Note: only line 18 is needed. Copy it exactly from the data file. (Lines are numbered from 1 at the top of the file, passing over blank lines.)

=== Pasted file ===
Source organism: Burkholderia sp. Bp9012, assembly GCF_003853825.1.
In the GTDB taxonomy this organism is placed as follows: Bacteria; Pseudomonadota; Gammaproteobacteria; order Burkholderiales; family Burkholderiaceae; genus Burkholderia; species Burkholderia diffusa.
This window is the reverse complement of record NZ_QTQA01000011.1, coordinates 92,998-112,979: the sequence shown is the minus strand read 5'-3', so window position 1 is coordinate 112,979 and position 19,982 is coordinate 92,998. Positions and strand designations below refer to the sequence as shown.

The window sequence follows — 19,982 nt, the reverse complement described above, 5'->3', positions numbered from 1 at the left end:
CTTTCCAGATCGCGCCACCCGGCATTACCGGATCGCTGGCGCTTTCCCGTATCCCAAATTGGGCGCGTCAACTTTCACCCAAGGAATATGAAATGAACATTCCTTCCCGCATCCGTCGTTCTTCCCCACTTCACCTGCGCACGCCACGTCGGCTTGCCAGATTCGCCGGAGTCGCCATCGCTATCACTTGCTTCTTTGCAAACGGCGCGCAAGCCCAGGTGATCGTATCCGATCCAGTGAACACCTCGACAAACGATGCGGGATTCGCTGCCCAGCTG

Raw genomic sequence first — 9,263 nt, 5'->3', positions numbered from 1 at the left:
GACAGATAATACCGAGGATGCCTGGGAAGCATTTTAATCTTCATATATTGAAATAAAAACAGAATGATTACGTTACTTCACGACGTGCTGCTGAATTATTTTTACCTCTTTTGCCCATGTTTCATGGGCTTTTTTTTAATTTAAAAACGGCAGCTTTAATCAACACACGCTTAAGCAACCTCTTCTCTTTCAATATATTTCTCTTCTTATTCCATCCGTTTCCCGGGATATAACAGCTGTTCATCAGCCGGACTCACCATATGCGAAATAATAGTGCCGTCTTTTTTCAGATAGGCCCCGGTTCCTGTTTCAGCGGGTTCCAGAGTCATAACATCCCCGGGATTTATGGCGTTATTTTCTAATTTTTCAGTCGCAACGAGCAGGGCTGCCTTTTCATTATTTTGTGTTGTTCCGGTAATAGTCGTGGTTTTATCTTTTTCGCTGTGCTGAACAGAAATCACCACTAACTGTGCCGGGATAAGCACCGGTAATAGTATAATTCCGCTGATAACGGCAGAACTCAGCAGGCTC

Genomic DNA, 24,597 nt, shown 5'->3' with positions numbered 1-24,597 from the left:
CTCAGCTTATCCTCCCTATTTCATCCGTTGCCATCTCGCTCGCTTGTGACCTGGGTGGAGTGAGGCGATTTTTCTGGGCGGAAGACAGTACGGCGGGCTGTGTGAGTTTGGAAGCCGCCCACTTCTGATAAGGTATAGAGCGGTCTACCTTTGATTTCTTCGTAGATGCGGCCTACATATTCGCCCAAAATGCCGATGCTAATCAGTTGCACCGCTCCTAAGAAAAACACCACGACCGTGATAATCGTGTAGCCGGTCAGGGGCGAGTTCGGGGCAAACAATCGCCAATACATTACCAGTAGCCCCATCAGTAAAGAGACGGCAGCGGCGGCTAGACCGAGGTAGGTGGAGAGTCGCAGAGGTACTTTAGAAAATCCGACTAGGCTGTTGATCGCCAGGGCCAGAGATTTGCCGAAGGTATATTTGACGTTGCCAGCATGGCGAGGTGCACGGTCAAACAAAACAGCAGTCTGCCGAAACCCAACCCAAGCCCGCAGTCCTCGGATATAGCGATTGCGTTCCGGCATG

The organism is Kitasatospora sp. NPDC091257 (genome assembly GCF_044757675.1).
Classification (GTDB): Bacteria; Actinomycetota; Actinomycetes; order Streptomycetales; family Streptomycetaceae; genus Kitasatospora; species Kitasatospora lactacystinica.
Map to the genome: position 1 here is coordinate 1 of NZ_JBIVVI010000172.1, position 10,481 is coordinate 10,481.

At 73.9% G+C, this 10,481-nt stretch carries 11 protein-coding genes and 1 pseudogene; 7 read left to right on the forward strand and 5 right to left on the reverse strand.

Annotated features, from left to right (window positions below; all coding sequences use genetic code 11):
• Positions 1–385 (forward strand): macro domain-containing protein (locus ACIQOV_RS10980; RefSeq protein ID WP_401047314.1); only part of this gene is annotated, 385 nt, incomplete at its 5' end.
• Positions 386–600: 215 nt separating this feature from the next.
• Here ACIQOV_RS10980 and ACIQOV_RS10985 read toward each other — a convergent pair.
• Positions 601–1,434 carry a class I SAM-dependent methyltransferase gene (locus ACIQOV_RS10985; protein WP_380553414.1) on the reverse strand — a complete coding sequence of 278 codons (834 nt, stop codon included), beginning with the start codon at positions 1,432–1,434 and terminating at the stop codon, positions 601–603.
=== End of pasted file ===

• Positions 601–1,434 carry a class I SAM-dependent methyltransferase gene (locus ACIQOV_RS10985; protein WP_380553414.1) on the reverse strand — a complete coding sequence of 278 codons (834 nt, stop codon included), beginning with the start codon at positions 1,432–1,434 and terminating at the stop codon, positions 601–603.